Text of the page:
FEBRUARY

MICHAEL BOYD OF DUN LAOGHAIRE (OFFSHORE)

Michael Boyd of the RIYC may have first leapt to prominence in offshore racing with his overall victory in the 1996 Round Ireland Race in the J/35 Big Ears. But his enthusiasm remains undimmed such that he served as RORC Commodore, with achievements including the RORC Championship and other Round Ireland results well in the frame, and in late February 2020 he added yet another laurel with a key role in the successful Lombard 46 Pata Negra's class win in the RORC Caribbean 600 Race. 

DARAGH NAGLE OF VANCOUVER (CRUISING)

The worldwide spread of the Irish Cruising Club membership was in evidence at the AGM in Dun Laoghaire at the end of February 2020 when Daragh Nagle was awarded the supreme trophy, the Faulkner Cup. Originally of Portmarnock but now cruising from Victoria in British Columbia with his wife Cathy O'Neill in their 1987-vintage Moody 376 Chantey V, Daragh's 2019 venture was a properly-logged 2,500 miles-plus 90-day venture with more than 70 ports and anchorages visited, competently dealing with a mixture of extreme tides and open sea passages in exemplary style.

Cathy O'Neill and Daragh Nagle on the award-winning Chantey V in Mexican watersCathy O'Neill and Daragh Nagle on the award-winning Chantey V in Mexican waters

MARCH

JACK & ROSEMARY ROY OF DUN LAOGHAIRE

When Jack Roy of Dun Laoghaire (though originally from Greystones) retired from the Presidency of Irish Sailing on March 21st 2020, it marked the conclusion of a hugely successful three years in the top post in Irish sailing. They were years in which the active and enthusiastic President was always quietly but very effectively supported by his wife Rosemary as they involved themselves in all aspects of the sport in every part of the country.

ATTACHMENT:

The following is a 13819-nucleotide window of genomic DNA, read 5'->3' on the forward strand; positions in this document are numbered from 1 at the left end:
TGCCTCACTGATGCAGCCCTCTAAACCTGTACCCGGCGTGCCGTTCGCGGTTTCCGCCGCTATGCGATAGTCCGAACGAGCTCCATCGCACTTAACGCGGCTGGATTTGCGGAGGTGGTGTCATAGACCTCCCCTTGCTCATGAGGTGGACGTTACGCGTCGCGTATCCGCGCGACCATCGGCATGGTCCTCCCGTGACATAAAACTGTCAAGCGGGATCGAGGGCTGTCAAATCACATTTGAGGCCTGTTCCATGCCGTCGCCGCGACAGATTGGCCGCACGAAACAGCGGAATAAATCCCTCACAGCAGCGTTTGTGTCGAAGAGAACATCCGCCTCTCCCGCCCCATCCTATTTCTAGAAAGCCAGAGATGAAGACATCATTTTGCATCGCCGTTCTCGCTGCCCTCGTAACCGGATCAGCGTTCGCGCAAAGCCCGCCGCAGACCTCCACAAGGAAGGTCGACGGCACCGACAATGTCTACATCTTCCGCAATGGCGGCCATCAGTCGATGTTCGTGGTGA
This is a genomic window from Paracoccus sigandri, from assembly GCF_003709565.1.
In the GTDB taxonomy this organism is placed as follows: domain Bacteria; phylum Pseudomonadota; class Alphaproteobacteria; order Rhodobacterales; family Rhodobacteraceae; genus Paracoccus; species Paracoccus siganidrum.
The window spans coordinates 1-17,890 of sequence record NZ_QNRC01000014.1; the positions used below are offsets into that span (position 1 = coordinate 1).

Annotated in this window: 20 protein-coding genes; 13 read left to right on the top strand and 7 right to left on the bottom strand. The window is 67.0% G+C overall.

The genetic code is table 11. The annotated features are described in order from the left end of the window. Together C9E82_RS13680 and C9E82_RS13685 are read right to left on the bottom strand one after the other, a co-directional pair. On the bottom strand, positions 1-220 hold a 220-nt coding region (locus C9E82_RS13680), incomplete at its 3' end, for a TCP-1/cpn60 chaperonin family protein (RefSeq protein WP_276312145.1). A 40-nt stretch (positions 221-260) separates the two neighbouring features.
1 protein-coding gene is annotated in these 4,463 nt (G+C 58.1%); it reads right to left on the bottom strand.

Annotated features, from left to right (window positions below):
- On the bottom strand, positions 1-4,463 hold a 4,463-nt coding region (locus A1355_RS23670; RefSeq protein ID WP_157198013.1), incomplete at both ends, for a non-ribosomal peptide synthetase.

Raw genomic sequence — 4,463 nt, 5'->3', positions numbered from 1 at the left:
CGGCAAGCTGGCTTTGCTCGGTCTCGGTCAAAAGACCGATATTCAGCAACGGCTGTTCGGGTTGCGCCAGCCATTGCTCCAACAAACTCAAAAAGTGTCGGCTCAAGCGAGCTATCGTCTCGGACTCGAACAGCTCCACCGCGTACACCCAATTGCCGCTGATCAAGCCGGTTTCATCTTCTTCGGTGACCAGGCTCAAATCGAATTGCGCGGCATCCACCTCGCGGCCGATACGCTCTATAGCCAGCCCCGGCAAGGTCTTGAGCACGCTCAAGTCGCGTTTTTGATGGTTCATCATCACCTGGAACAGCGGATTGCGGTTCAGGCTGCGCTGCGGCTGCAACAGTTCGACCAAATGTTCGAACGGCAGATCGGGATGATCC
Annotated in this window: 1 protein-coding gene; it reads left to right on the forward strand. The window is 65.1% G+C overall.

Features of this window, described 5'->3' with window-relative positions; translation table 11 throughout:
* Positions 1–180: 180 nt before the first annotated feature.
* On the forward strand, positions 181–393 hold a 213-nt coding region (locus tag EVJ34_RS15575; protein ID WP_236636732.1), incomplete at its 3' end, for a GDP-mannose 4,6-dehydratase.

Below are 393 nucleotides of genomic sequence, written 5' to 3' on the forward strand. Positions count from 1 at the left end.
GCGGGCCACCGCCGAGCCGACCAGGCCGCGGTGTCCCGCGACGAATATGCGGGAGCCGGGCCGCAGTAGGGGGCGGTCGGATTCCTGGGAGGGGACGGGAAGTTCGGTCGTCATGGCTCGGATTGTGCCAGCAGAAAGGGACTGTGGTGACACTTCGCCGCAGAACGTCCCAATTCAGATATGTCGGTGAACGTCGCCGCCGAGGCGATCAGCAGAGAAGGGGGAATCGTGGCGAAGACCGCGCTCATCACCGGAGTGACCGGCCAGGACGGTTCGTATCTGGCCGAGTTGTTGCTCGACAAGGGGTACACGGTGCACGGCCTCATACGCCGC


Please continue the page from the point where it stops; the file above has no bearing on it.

Racing folk go cruising – Jack & Rosemary Roy on Tangaroa at the Fastnet Rock.Racing folk go cruising – Jack & Rosemary Roy on Tangaroa at the Fastnet Rock.

The commitment of "Team Roy" ranged from Race Officering up to Olympic level at one end, all the way to hospitable cruising with their ubiquitous Hallberg Rassy 48 Tangaroa at the other, with just about everything possible – including continuing as regular Race Officer and Timekeeper for Dublin Bay SC on the big-fixture Thursday evening programme – frequently and competently dealt with in between. 

DANIEL RAYMOND OF DUBLIN (Team Racing)

The energetically-organised Irish Inter-varsities team racers managed to get in their 2020 Championship early in March before the Covid-19 clampdown closed in. The venue was University of Limerick's watersports facility at Killaloe on Lough Derg, and in three decidedly hectic days of Firefly racing, University College Dublin Firsts emerged as overall winners. Their Sailing Captain is Daniel Raymond, so he gets the nod as our Team Racer of the Month, but it's all about team effort, and the complete lineup was Jack Higgins, Daniel Raymond and Patrick Cahill as helms, while crews were Alanna Lyttle, Kathy Kelly and Lucy McCutcheon, with Lucy McCutcheon (winner in 2019) taking the Irish Universities Sailing Association "Crew of the Year" title

The UCD Team at UCLSC's Killaloe base on Lough Derg after winning the 2020 Irish title captained by Daniel Raymond.The UCD Team at UCLSC's Killaloe base on Lough Derg after winning the 2020 Irish title captained by Daniel Raymond.

APRIL

CLAIRE MORGAN OF CROSSHAVEN

When the story of the Covid-19 pandemic in Ireland finally comes to be written, there'll be many individuals - both voluntary and professional - who will be recognized as having contributed way beyond the call of duty in helping to fight the scourge. In choosing Claire Morgan of UK Sailmakers of Crosshaven, who worked night and day to change and operate the company's production line to meet the unprecedented demand for PPE gowns, we were honouring one in order to honour the many to whom we all owe our heartfelt thanks.